During Hurricane Ivan (2004), dunes in undeveloped sections of northwest Florida were significantly reduced in height through direct wave erosion and the transfer of sediment to the backbarrier by overwash. The poststorm morphology of the island consists of a narrow beach face, multiple breach corridors, a washover terrace, and a remnant secondary dune that was further eroded in 2005 by Tropical Storm Arlene and Hurricanes Dennis and Katrina. The redevelopment of this dune will direct the response of the island to future storms, but the mechanisms of posthurricane dune recovery are unclear, particularly in this low-energy coastal environment. The recovery is further complicated by a swale that was created through a knickpoint effect on an adjacent road. The swale was reinforced when the road surface was removed and as a berm developed during the recovery of the beach face.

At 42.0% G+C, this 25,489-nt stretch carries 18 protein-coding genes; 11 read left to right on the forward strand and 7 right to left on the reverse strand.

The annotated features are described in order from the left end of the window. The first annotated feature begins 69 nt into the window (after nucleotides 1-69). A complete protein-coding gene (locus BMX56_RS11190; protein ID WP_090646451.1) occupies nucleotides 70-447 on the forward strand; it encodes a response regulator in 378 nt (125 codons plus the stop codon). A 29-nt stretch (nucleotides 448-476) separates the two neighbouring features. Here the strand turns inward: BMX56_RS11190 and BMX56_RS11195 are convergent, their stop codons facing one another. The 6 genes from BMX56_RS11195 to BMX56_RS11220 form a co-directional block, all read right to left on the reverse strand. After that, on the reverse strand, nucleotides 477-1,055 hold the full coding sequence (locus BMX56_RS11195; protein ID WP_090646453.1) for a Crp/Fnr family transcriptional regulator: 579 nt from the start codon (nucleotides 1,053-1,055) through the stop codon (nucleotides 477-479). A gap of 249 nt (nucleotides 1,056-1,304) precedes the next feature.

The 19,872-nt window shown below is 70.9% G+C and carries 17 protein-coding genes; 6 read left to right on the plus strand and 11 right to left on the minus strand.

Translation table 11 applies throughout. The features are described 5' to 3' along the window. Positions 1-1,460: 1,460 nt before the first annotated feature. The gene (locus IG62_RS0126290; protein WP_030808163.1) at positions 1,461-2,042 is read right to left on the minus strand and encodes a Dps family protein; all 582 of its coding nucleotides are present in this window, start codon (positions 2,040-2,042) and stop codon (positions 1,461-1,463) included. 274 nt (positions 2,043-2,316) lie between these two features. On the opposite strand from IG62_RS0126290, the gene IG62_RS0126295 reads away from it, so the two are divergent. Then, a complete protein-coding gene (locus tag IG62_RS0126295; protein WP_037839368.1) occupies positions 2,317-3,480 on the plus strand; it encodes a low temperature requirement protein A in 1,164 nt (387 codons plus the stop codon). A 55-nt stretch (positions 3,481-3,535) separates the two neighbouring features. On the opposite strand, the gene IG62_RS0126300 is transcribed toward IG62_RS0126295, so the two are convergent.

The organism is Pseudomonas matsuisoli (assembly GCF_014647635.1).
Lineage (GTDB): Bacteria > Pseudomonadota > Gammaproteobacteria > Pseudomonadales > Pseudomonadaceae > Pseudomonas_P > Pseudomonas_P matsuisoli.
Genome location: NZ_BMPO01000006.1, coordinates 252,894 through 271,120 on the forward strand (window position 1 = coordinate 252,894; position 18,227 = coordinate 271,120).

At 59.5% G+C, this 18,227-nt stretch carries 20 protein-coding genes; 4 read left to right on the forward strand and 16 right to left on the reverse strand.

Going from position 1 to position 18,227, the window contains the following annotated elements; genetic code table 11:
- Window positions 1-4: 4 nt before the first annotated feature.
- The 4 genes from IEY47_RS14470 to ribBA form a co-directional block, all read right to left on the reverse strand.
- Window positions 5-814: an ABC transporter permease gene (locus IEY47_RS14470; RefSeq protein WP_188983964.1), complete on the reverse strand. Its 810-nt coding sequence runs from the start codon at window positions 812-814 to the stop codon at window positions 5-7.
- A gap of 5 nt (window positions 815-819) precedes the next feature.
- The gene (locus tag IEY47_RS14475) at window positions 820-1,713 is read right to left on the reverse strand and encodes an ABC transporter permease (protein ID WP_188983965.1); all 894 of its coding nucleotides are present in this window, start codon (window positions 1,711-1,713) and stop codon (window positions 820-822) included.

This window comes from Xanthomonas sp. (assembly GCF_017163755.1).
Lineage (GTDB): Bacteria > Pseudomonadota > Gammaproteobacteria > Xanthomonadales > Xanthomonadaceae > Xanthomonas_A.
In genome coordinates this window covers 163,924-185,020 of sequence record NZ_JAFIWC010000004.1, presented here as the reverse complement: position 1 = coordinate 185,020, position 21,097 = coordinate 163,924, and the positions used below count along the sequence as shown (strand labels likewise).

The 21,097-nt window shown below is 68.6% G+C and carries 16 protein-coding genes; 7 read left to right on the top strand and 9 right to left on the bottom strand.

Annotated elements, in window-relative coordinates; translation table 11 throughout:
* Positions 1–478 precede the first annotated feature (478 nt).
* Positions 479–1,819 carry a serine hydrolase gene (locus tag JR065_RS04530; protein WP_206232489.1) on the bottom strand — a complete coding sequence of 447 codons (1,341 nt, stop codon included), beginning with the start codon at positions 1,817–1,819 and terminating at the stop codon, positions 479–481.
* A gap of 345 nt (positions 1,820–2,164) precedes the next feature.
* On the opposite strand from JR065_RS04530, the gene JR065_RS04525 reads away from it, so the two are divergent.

Field observations suggest that sediment transport across the narrow beach face and berm is limited by a lag of shells and gravel from the pre-Ivan roadbed. As a consequence, sediment input to the dune is relatively minor with onshore winds, despite the presence of fans deposited during frontal storms in the swale behind the berm. The resulting sediment transport gradient across the seaward slope of the dune is more reflective of the expanding fetch than topographic acceleration and the drag imposed by the sparse vegetation. In contrast, there is a larger sediment input to the dune during offshore winds in response to the larger fetch across the washover terrace, despite the presence of a lag. It is concluded that posthurricane dune recovery in this area is strongly dependent on the deposition of sediment during frontal storms and the resulting development of a sand ramp through the swale. This will increase both the availability of sediment and the fetch for winds directly or obliquely onshore.